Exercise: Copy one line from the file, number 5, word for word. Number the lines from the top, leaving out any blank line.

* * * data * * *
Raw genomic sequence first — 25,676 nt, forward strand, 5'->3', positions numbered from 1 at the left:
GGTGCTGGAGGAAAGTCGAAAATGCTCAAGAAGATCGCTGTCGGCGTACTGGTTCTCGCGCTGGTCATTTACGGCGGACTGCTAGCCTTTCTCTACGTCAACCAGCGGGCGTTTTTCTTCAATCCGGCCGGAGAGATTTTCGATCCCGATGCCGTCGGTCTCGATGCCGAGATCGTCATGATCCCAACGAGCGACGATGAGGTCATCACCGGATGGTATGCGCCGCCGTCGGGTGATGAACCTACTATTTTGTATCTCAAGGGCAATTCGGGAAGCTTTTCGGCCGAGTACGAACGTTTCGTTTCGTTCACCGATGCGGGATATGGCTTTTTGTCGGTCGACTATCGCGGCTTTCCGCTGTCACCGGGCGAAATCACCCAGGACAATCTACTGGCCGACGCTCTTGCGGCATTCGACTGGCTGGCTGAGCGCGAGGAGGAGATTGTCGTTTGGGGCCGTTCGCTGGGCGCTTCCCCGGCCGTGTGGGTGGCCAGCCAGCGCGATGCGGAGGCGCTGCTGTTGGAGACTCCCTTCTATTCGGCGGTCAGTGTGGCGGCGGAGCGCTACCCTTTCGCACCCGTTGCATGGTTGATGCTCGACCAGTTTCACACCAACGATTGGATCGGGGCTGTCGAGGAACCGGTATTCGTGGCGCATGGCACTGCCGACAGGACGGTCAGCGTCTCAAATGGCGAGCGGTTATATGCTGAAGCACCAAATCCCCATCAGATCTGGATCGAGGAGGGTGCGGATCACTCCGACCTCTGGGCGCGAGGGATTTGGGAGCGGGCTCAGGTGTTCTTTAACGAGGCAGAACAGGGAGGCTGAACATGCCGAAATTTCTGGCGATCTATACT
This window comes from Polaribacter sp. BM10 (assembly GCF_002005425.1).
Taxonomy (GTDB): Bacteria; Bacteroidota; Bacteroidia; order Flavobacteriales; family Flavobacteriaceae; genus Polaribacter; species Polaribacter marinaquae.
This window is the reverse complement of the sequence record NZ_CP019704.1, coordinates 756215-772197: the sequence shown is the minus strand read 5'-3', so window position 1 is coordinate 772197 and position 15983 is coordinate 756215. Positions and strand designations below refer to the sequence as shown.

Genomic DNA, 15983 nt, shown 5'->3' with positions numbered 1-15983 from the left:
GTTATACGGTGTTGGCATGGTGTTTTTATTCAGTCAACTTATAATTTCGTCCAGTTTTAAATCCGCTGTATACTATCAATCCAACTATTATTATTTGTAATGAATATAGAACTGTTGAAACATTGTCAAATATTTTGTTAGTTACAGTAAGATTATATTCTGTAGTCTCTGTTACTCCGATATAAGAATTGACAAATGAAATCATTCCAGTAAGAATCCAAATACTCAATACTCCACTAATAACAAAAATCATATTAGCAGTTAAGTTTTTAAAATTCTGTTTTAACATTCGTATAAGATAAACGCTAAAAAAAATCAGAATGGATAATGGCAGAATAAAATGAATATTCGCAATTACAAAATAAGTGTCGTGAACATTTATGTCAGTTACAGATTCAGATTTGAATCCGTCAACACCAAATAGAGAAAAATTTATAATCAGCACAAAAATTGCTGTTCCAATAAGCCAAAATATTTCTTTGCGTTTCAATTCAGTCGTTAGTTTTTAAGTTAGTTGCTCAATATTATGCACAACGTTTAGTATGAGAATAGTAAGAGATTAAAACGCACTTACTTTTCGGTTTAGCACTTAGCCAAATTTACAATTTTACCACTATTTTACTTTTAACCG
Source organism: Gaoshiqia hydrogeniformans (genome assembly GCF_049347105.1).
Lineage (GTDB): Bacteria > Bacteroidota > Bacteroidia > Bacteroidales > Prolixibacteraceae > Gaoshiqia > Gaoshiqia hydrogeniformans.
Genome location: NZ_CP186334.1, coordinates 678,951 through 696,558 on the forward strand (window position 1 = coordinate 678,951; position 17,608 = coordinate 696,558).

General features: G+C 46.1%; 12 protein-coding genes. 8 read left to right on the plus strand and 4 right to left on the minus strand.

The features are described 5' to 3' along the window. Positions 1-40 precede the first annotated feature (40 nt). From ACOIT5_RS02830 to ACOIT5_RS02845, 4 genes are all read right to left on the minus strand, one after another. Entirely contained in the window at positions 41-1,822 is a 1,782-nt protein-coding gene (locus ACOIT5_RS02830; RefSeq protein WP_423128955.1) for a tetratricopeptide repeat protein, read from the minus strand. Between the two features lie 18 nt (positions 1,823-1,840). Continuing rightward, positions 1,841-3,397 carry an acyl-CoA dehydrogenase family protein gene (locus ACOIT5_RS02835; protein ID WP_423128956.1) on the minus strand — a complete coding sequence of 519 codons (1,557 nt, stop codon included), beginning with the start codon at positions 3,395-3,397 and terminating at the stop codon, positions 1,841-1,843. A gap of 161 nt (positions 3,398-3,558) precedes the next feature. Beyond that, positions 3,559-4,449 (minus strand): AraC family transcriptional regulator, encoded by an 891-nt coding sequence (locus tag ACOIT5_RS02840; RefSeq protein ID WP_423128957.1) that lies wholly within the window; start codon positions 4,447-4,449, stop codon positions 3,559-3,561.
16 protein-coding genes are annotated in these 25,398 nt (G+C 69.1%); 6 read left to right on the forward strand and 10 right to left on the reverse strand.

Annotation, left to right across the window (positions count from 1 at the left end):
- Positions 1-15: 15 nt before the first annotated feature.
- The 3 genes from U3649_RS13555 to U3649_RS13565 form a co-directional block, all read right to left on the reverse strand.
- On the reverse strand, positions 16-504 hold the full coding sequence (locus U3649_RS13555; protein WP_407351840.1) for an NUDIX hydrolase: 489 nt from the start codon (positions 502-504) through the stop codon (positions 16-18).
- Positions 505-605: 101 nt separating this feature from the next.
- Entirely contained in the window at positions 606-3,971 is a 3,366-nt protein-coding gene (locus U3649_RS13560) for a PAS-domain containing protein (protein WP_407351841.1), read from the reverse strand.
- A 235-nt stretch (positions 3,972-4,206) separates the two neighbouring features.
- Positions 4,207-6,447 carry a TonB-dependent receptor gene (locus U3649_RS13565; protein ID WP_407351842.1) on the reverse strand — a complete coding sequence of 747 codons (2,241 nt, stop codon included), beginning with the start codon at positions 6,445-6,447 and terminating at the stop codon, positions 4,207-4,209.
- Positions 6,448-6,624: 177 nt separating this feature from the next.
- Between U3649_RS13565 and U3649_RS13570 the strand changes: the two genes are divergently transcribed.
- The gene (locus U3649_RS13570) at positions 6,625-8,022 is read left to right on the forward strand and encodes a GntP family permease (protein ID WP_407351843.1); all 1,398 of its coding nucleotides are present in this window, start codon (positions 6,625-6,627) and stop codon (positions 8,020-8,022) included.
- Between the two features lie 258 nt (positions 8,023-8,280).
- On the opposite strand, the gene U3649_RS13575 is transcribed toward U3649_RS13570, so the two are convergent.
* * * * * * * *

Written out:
This window is the reverse complement of the sequence record NZ_CP019704.1, coordinates 756215-772197: the sequence shown is the minus strand read 5'-3', so window position 1 is coordinate 772197 and position 15983 is coordinate 756215. Positions and strand designations below refer to the sequence as shown.